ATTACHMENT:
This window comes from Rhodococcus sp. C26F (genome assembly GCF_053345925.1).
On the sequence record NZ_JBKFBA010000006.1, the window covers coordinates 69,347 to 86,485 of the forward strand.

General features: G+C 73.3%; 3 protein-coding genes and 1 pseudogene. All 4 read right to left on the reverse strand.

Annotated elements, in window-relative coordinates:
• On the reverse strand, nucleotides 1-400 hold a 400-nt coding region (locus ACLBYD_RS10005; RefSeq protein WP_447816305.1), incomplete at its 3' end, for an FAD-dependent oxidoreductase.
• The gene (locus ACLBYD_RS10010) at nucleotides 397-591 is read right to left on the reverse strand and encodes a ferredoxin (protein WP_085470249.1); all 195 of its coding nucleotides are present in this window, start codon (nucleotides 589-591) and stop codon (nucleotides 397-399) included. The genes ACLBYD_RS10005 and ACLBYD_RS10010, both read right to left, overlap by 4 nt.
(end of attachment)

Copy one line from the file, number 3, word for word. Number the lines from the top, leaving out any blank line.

General features: G+C 73.3%; 3 protein-coding genes and 1 pseudogene. All 4 read right to left on the reverse strand.